Ned Flanders invites Homer to his house for a beer. Homer, seeing how nice Ned's house is, becomes jealous, causing Flanders to angrily ask him to leave. Flanders immediately regrets his outburst and tries to make up with Homer, who remains defiant. One day while mini golfing, Bart and Flanders' son Todd Flanders decide to enter a mini golf tournament. Homer becomes confident that Bart will win and makes a bet with Ned that the father of the boy who does not win will have to mow their neighbor's lawn in their wife's Sunday dress. On the day of the tournament, Bart and Todd make the finals but decide to call it a draw, forcing both Homer and Ned to fulfill the requirements of their bet.[35]
20 7 "Bart vs. Thanksgiving" David Silverman George Meyer November 22, 1990 (1990-11-22) 7F07 25.9[38]
When he is blamed for ruining Thanksgiving, Bart runs away and finds a soup kitchen and some homeless men. Eventually, Bart returns home, intending to apologize but has last minute thoughts and climbs to the roof of the The Simpsons house where he hears Lisa sobbing. He apologizes to her, and the family happily enjoys a meal of leftovers.[37]
21 8 "Bart the Daredevil" Wesley Meyer Archer Jay Kogen & Wallace Wolodarsky December 6, 1990 (1990-12-06) 7F06 26.2[40]
The Simpsons go to a monster truck rally that features famous daredevil Lance Murdock. Bart immediately becomes enamored and decides that he wants to become a daredevil as well. Bart's first stunt ends in injury and despite the family and Dr. Hibbert's best efforts, he continues to attempt stunts. Bart decides to jump the Springfield gorge, but Homer gets wind of his plan and makes Bart promise not to jump it. Bart immediately breaks his promise and goes to jump the gorge anyway, but Homer stops him just in time and finally gets Bart to swear he will stop being a daredevil. Homer accidentally ends up having to jump the gorge himself, failing in the attempt.[39]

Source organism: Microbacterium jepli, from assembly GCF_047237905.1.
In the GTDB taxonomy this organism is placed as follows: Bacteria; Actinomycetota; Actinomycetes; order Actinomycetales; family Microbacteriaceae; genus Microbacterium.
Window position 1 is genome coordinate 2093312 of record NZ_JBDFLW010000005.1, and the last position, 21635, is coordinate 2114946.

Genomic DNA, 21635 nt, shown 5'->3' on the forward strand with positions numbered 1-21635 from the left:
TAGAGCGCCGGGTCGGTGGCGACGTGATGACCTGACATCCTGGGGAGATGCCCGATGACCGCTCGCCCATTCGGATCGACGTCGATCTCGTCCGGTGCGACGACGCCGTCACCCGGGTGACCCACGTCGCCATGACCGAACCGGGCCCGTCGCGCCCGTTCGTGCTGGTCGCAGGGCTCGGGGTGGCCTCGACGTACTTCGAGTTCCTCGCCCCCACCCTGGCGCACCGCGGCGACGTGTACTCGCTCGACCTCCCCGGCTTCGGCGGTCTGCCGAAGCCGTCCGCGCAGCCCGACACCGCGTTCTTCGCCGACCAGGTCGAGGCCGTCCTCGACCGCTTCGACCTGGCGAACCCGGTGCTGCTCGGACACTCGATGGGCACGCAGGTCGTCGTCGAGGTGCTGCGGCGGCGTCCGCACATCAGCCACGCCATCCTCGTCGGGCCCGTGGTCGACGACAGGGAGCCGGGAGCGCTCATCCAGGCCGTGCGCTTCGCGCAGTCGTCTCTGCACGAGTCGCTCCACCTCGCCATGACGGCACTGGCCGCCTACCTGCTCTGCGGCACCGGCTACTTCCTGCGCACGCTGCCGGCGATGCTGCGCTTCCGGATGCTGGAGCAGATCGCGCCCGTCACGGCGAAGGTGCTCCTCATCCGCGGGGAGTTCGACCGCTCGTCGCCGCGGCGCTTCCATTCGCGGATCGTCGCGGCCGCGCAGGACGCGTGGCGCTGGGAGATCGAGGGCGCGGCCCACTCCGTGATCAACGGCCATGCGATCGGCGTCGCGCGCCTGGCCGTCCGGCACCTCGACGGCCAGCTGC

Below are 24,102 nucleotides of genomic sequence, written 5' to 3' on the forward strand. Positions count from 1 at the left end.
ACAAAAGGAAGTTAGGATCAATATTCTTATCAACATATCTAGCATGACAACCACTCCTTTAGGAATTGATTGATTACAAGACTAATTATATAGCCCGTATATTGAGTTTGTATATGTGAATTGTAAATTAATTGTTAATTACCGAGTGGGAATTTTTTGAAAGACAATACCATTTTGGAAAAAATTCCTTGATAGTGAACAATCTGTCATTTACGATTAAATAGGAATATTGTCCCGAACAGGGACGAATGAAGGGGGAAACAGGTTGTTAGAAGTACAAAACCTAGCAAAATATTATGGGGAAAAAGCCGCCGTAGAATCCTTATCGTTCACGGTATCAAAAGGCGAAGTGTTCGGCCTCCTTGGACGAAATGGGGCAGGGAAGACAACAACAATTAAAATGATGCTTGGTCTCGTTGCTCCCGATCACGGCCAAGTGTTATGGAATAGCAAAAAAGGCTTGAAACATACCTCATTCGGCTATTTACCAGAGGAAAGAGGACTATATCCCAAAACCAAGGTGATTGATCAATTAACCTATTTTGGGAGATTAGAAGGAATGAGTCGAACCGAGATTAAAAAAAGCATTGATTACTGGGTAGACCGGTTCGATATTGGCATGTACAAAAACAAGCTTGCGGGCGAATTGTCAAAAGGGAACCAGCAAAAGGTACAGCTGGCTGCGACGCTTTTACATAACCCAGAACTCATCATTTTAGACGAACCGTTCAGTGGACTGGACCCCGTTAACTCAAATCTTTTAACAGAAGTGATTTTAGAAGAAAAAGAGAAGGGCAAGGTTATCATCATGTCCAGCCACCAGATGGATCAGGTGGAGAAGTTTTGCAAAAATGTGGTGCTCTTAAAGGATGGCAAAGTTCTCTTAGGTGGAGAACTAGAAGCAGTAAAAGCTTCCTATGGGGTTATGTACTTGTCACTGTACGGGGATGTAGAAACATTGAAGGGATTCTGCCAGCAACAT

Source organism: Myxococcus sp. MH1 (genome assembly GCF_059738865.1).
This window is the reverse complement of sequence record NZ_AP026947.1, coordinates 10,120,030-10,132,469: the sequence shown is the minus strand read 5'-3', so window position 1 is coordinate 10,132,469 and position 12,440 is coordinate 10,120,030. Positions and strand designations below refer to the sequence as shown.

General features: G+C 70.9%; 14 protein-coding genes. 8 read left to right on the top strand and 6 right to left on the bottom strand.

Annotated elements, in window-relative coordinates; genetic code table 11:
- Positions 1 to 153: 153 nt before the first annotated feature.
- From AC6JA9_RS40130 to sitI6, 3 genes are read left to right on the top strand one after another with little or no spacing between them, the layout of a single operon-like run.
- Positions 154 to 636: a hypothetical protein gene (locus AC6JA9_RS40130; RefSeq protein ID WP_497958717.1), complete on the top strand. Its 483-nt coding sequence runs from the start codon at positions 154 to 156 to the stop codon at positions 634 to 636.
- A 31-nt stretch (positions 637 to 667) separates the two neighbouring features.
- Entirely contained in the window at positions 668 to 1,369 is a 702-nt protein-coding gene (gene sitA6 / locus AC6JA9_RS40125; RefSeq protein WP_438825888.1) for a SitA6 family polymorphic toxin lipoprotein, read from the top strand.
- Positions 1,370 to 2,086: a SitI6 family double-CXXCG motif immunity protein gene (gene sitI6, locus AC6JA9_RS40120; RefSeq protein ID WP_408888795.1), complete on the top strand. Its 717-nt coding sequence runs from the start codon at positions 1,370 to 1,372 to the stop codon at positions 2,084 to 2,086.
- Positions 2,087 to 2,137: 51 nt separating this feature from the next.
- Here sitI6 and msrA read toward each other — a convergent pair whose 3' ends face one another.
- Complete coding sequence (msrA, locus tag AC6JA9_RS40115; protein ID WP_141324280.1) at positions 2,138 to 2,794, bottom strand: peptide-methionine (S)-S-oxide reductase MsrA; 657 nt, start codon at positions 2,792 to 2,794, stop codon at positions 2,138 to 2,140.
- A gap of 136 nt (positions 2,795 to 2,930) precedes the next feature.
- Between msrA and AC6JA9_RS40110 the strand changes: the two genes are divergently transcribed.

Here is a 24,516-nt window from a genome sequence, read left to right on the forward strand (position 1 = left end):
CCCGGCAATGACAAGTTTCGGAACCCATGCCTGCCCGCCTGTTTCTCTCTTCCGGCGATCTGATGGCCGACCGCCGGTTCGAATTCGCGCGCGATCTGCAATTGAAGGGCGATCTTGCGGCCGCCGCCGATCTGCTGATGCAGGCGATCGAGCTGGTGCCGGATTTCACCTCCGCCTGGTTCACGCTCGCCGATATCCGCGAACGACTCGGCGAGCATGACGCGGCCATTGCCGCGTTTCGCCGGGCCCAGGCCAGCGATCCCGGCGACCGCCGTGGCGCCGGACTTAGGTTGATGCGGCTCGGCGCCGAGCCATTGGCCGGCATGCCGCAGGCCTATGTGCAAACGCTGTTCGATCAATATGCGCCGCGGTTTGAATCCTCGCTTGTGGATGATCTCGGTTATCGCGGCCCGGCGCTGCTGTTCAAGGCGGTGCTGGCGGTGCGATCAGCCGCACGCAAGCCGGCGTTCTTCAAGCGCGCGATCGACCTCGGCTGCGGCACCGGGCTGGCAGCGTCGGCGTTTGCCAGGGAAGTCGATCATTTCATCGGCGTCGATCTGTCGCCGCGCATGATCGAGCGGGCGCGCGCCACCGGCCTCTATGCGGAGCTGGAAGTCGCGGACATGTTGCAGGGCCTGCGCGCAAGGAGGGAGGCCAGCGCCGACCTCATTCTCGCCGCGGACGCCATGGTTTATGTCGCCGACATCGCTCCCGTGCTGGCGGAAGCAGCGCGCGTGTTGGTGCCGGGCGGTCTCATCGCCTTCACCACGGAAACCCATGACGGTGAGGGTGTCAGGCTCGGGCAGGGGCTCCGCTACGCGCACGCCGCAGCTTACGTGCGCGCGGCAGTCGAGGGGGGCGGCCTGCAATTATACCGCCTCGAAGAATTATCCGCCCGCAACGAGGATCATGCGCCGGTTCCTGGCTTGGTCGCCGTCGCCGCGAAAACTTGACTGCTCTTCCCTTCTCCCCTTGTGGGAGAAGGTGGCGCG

22 9 "Itchy & Scratchy & Marge" Jim Reardon John Swartzwelder December 20, 1990 (1990-12-20) 7F09 22.2[42]
Maggie attacks Homer with a mallet, and Marge immediately blames The Itchy & Scratchy Show for turning her violent. Marge forms S.N.U.H. (Springfieldians for Nonviolence, Understanding, and Helping) and campaigns against the show. Eventually she successfully gets the writers to change their ways and make the show less violent. Meanwhile, Michelangelo's David goes on a coast-to-coast tour of the U.S., and the members of S.N.U.H. mobilize to protest it. Marge, however, states that she likes the statue and realizes that it is wrong to censor one form of art but not another and decides to give up her anti-cartoon violence protest.
Guest star: Alex Rocco.[41]
23 10 "Bart Gets Hit by a Car" Mark Kirkland John Swartzwelder January 10, 1991 (1991-01-10) 7F10 24.8[44]
One day, Bart is skateboarding when he is suddenly hit by Mr. Burns's car. An attorney named Lionel Hutz suggests that the Simpsons sue Burns, promising a big cash settlement. Homer agrees, and he and Hutz spend time fabricating Bart's story, taking him to see Dr. Nick Riviera, who has dubious credentials. Marge opposes suing Burns and would be happy with him paying Bart's medical bills and apologizing. Burns eventually finds out about the phony doctor and Marge is called to the witness stand during the trial. She refuses to lie, and her testimony leads to the trial being lost.